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Practice Management > Building Your Business

Using Internal Marketing

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Some of the best internal marketing efforts use systematic client surveys as their catalysts. Firms that use Dalbar, the Client Audit, or locally produced, professionally designed survey tools often find that they are gleaning insights into their clients’ needs and wants that didn’t come out in client meetings. As a result, they are able to anticipate and respond to clients in a way that builds a higher fence around these relationships.

A good example of this was an exchange I had with one of our consulting clients. I asked this advisor, “Why do your clients stay with you?” He said, “Performance.” I said I didn’t believe him and asked permission to talk to several of his best clients to get their perspectives. His best client said, “The reason I stay with him is because his staff makes me feel important. They anticipate my questions, they execute on their plans, and they are always asking me what my concerns are so that they can help reduce my anxiety.”

Obviously, that’s good client service. But this firm also had been using a client survey tool to put them in the position of being proactive in the relationship.

As for creating new clients, this effort is often diffuse and low impact because many firms have not defined who their optimal client is. Therefore, it is difficult to know which message to convey and in what forum. For example, if on the one hand you are working with 401(k) plans, and on the other you are working with high-net-worth individuals, how would you position your practice? What would your unique message be? How would you design a targeted marketing effort to capture more of those clients?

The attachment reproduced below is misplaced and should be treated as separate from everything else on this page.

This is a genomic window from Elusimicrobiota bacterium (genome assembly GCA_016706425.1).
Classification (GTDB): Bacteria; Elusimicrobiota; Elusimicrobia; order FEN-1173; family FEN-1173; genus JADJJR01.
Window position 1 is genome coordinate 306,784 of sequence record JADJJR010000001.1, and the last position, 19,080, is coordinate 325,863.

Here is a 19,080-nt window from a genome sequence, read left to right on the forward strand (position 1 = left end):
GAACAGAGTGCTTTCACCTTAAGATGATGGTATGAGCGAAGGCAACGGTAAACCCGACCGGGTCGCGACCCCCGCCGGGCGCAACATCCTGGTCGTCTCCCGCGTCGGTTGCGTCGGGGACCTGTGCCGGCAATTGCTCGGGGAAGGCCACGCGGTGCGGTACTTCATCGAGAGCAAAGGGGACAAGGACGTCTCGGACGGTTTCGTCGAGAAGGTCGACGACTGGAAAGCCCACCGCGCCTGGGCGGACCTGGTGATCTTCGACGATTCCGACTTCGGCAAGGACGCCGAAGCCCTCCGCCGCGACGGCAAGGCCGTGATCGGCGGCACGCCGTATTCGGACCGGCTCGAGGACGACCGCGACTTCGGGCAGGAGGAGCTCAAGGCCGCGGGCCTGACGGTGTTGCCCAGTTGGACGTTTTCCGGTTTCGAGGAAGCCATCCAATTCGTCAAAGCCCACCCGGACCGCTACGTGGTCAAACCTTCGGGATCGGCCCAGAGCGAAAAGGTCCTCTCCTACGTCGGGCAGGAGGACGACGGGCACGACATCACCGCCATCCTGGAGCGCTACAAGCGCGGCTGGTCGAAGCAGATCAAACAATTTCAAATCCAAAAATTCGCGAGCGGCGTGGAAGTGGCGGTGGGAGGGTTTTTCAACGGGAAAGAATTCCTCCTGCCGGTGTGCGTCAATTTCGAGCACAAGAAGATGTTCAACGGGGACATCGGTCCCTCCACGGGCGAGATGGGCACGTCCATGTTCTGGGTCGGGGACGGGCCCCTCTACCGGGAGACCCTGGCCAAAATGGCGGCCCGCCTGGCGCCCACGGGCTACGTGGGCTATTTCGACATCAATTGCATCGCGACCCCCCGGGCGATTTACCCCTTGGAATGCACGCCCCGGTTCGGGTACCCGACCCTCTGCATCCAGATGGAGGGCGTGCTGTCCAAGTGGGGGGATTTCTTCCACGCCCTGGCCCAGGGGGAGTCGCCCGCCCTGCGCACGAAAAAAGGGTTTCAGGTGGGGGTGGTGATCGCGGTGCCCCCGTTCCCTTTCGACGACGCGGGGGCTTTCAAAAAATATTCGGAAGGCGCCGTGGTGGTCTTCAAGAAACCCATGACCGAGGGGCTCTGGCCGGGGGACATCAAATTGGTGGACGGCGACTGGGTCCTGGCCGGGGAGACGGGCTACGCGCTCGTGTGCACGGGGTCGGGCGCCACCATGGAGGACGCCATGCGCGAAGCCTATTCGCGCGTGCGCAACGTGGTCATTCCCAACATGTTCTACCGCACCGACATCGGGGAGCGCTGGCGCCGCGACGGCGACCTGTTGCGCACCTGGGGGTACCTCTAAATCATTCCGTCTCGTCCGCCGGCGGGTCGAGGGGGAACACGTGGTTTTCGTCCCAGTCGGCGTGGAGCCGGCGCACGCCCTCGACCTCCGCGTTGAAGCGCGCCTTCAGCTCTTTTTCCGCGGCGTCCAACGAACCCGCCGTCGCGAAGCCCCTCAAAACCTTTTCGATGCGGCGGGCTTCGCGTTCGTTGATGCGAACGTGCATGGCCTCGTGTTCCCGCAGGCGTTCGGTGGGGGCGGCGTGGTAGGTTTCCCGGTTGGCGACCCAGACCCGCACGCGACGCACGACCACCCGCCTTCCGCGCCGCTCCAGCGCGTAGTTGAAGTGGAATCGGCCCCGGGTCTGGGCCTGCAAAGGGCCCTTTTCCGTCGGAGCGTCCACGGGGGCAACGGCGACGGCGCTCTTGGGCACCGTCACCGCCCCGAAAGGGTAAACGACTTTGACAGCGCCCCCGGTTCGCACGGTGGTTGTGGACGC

We have often found that a helpful exercise is to begin your marketing efforts by profiling your current clients whom you would like to replicate. This doesn’t just mean focusing on their wealth, but instead considering other factors such as:

1. How you secured the client in the first place;

2. Where they live in proximity to your office;

3. What their occupation or preoccupation is;

4. What services and advice you have provided that they value and respond to.

The list of characteristics can be as long as 15 to 20 items, but the exercise allows you to think in terms of what may help you attract more clients like the ones you value most.

1. The rest of the marketing and sales plan becomes much clearer.

2. Begin with who your future optimal client is and identify their characteristics.

3. Examine how you can best reach those individuals and what message you should convey to get their attention.

4. Consider how many new opportunities you need from this segment in order to procure an adequate number of clients.

5. Evaluate the costs in time and money to create these opportunities and measure the return of new business against these costs.

When evaluating the return, consider the life of a relationship–a reasonable rule of thumb might be seven years–and amortize the revenue generated over that time.


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